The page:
Bring Snowden to Justice for Intel Leaks: Sen. Thune

The former U.S. intelligence contractor who says he gave classified documents about two sweeping surveillance programs to a newspaper should be prosecuted, Sen. John Thune told CNBC on Monday.

Even if information provided by 29-year-old Edward Snowden was to bring about changes in this type of intelligence gathering, he should be brought back to the U.S. and held responsible for the leaks because "we're a nation of laws," the South Dakota Republican said in a "Squawk Box."

Snowden said he worked as a contractor at the National Security Agency and the CIA, and had been a current employee of Booz Allen Hamilton, which released a statement Sunday confirming he had been a contractor with the company in Hawaii for less than three months, and promising to work with investigators.

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In an interview with The Guardian newspaper of Britain, Snowden said he fled to Hong Kong because of the Chinese territory's "strong tradition of free speech."

National Intelligence Director James Clapper confirmed on Saturday that the U.S. uses a program called PRISM to gather data left by targeted foreign citizens using the Internet outside the United States. A separate program has been used to collect the telephone records of millions of Americans to search for possible links to known terrorist targets abroad.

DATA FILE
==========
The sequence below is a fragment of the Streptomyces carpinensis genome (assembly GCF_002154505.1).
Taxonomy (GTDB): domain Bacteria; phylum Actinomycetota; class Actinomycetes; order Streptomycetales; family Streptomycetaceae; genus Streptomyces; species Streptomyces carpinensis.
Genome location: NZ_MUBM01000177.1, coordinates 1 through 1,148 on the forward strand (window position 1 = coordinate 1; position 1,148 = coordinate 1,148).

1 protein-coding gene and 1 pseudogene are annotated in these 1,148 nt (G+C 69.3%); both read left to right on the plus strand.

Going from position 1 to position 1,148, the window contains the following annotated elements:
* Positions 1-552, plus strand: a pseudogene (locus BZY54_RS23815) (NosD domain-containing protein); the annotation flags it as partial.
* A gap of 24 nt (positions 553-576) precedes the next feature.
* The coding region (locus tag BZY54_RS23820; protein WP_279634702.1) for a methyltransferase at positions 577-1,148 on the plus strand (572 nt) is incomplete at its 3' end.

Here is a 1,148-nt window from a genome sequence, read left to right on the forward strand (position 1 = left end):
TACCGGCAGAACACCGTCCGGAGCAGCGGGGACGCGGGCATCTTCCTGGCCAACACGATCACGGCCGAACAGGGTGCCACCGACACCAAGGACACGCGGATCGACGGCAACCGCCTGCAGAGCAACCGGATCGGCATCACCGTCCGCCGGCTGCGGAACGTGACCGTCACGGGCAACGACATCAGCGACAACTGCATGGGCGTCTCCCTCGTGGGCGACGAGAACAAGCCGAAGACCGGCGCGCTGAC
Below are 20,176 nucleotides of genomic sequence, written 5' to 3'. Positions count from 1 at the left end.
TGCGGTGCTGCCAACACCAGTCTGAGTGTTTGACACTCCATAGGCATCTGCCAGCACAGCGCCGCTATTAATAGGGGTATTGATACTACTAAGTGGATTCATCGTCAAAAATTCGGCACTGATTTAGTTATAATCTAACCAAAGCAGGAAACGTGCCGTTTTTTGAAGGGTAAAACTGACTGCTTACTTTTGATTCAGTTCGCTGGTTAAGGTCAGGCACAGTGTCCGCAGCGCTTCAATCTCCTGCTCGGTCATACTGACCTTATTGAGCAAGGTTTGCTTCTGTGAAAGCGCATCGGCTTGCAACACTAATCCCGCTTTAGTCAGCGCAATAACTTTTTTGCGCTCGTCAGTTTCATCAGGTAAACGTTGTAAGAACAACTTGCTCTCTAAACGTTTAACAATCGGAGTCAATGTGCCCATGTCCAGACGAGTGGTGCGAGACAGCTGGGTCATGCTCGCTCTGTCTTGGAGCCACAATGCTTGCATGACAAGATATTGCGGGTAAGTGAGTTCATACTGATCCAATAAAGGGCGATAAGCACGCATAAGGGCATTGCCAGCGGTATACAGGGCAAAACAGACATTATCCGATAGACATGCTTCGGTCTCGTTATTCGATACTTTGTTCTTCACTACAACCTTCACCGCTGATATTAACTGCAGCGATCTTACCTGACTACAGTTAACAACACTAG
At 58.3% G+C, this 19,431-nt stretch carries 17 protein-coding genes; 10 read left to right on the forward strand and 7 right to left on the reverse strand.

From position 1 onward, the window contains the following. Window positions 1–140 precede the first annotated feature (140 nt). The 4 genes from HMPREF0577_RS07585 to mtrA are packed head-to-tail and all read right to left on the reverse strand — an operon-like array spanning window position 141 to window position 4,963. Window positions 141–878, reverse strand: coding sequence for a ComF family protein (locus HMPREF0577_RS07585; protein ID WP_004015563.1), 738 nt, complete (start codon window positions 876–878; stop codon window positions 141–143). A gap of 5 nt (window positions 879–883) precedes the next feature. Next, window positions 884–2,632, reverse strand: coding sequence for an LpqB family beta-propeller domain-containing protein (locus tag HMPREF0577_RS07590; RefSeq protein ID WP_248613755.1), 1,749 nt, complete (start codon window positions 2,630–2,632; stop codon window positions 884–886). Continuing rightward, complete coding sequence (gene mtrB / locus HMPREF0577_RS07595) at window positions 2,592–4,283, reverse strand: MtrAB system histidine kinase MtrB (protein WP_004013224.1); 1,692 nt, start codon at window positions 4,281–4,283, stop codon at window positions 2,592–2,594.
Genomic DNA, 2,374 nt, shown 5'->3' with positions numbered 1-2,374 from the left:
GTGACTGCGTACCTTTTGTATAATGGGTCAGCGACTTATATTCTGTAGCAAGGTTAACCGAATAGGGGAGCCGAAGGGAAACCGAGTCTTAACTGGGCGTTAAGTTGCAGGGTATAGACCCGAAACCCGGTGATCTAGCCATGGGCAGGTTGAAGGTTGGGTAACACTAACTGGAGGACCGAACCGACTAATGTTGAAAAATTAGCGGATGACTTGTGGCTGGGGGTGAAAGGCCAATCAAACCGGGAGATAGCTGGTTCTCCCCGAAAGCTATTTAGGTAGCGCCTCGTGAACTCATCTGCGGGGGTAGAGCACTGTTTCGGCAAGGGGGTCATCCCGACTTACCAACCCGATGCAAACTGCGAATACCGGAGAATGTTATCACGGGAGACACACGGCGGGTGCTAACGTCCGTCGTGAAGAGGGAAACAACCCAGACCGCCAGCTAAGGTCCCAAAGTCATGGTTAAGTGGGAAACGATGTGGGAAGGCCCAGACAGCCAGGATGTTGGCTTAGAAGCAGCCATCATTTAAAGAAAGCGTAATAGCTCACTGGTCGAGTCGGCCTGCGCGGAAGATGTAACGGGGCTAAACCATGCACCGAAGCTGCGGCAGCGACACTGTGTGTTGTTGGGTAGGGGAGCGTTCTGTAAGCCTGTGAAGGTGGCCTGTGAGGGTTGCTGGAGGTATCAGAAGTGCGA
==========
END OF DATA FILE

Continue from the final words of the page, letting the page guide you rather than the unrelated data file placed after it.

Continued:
"The intelligence committees' members [on Capitol Hill] knew about this. Perhaps, some of the leadership, but most members of Congress, were not aware of how broad this thing was," said Thune, chairman of the Senate Republican Conference. "I do think this probably suggests that we need to have additional oversight."

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President Barack Obama has said the programs were authorized by Congress and subject to strict supervision of a secret court. Clapper said they do not target U.S. citizens. Snowden claimed the programs are ripe for abuse.

Thune told CNBC the measures are being taken to protect Americans from terrorist attacks. "We don't want to undermine that," he said. "We've got to proceed carefully in terms of changes we make."

By CNBC's Matthew J. Belvedere. Follow him on Twitter @Matt_SquawkCNBC. Wire services contributed to this report.